Every so often the plutocracy attempts a coup
The Brazilian plutocracy (the 71,440 multimillionaires, according to IPEA) has little imagination. It uses the same methods, the same language, the same pharisaic recourse to moralism and combating corruption to hide their own corruption and to mount a coup against democracy, in order to protect their privileges. Whenever a democracy emerges that is open to social issues, plutocrats are filled with fright. They organize a collection of forces that includes sectors of politics, of judicial power, the MPF, the Federal Police, and principally, of the conservative and reactionary press, as is the case of the O Globo conglomerate. They did the same thing with Getulio Vargas, Joao (Jango) Goulart; and now with Lula da Silva and with Dilma Rousseff.
In an interview with la Folha de São Paulo (04/24/2016), Jesse Souza, author of The Stupidity of Brazilian Intelligence, (La estupidez de la inteligencia brasilera, Leya, 2015), a book that deserves to be read, with a critical mind, correctly wrote: «Our moneyed elite has never been committed to the destiny of the country. Brazil is the stage of a dispute between these two projects: the dream of a big and powerful country for the majority, and the reality of a rapacious elite wanting to siphon off everyone’s labor and plunder the wealth of the country to fill the pockets of the half dozen. The moneyed elite rules for the simple fact that it is able to “buy” all the other elites» (Who made the coup and against whom).
In the current process of impeachment, the removal of President Dilma Rousseff, they had a powerful ally: the State’s judicial-police complex, that replaced the bayonets. The vice-president usurped the title of president and mounted a pantomime ministry with several corrupt ministers, and weakened the ministries of culture, communications, and the secretary of human rights of the Blacks and of women, criminally cutting the budgets of health, education, attacking the rights of the workers, the minimum wage, labor legislation, retirement and other social benefits, that were created during the two previous regimes.
Behind the parliamentary coup are the forces mentioned by Jesse Souza. Pope Francis said it well to Leticia Sabatella two months ago, when Sabatella and another famous jurist had an audience with the Pope in Rome, and she shared the threat to Brazilian democracy with the Pope. Pope Francis commented: «that coup comes from the capitalists».
The fact is that we all are tired of so much corruption, justly denounced, and of the delays in the process of impeachment.
No one knows where are we going. Something seems clear: that the social design, mounted since colonialism and slavery with the wealthy casts that were affirmed in power, be it in society or in the structure of the State, is coming to an end.
In times of darkness, such as the present, we need a minimum theoretical framework that brings us light and some hope. The late Arnold Toynbee gives me guidance. He was the British historian who wrote ten volumes about the history of civilizations. To explain the birth, development, maturity and decline of a civilization Toynbee uses an extremely simple but illuminating test: «challenge and response».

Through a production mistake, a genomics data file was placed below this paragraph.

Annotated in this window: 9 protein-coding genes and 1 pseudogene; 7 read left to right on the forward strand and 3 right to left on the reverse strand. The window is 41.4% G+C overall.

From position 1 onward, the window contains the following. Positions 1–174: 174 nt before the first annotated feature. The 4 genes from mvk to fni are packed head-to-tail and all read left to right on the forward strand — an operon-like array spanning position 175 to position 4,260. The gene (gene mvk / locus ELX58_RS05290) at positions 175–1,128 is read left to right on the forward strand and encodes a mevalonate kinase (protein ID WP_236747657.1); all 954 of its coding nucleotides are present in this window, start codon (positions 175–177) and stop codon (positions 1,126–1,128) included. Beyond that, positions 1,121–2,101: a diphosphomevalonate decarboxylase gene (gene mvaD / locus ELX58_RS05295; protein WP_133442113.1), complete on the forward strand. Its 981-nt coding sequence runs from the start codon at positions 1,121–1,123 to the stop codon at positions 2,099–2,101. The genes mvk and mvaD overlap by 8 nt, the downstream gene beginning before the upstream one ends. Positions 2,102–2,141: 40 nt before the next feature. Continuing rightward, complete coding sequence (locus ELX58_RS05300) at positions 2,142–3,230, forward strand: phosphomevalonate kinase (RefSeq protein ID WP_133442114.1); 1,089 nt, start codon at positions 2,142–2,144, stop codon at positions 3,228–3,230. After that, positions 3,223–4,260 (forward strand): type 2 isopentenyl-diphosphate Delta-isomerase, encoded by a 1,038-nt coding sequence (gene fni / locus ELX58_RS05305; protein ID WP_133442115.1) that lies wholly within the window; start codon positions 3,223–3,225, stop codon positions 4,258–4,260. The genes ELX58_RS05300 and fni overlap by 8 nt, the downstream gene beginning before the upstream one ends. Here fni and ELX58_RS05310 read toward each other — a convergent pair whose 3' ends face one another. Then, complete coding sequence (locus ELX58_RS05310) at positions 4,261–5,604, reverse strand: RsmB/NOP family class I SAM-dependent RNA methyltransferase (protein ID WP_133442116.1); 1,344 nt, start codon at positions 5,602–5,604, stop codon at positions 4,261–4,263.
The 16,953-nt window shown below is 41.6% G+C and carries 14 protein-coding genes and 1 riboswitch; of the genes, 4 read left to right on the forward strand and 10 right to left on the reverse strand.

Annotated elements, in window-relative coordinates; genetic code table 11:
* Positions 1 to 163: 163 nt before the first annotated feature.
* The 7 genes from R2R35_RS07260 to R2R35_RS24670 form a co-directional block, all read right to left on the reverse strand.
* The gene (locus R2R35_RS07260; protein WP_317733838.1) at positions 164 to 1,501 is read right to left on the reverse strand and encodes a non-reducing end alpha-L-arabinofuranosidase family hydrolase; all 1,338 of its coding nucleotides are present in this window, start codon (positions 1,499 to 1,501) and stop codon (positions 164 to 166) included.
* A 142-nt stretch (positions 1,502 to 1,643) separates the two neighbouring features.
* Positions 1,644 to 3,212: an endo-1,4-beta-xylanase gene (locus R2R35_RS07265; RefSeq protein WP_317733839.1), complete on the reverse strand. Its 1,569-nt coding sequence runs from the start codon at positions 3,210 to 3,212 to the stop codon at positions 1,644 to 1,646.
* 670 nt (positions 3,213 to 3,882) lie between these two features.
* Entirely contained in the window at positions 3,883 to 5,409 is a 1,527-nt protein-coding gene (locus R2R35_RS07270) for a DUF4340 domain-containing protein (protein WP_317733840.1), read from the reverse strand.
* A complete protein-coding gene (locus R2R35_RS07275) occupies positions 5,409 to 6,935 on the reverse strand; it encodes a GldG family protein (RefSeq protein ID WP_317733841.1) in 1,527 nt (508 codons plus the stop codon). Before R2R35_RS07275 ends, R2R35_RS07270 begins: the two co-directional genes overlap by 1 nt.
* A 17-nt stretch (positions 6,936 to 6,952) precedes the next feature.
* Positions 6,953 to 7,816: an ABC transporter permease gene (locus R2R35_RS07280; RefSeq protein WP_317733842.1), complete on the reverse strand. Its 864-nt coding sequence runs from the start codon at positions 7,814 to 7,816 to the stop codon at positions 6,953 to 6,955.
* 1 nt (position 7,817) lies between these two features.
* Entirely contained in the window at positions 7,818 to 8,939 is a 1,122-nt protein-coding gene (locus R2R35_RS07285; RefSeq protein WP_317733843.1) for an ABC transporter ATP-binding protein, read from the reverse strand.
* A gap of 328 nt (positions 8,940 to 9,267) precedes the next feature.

Toynbee says: there are always fundamental crises within civilizations. They are challenges that demand a response. If the challenge is greater than the capacity of the response, the civilization enters a process of collapse. If the response to the challenge is excessive, arrogance and the abuse of power emerge. The ideal is to find the equation for an equilibrium between the challenge and response, so that the civilization maintains its cohesion, positively faces new challenges, and prospers.
Returning to the case of Brazil: The moneyed and the powerful cannot respond to the challenge coming from the bases, that in recent years have grown enormously in consciousness and in demanding their rights. No matter how hard the moneyed and powerful manipulate the data, they know that it will be difficult for them to return to the centers of power by means of elections. Hence the reason for the coup. Demoralized, they have nothing to offer to the new Brazil that has escaped from their control.
The legacy of the present crisis will probably be the emergence of a different kind of Brazil, of democracy, of the State, of other forms of popular participation.
The pains of the present are not those of a moribund at the gates of death, but the birth pangs of another type of Brazil, more democratic, more participatory and more sensitive to overcoming the worst wound that fills us with shame: the abysmal social inequality. Finally there will be a more humane Brazil, were we can simply be happy.
Leonardo Boff Leonardo Boff Theologian-Philosopher Member of the Earthcharter Commission
Free translation from the Spanish sent by
Melina Alfaro, email@example.com.
Done at REFUGIO DEL RIO GRANDE, Texas, EE.UU.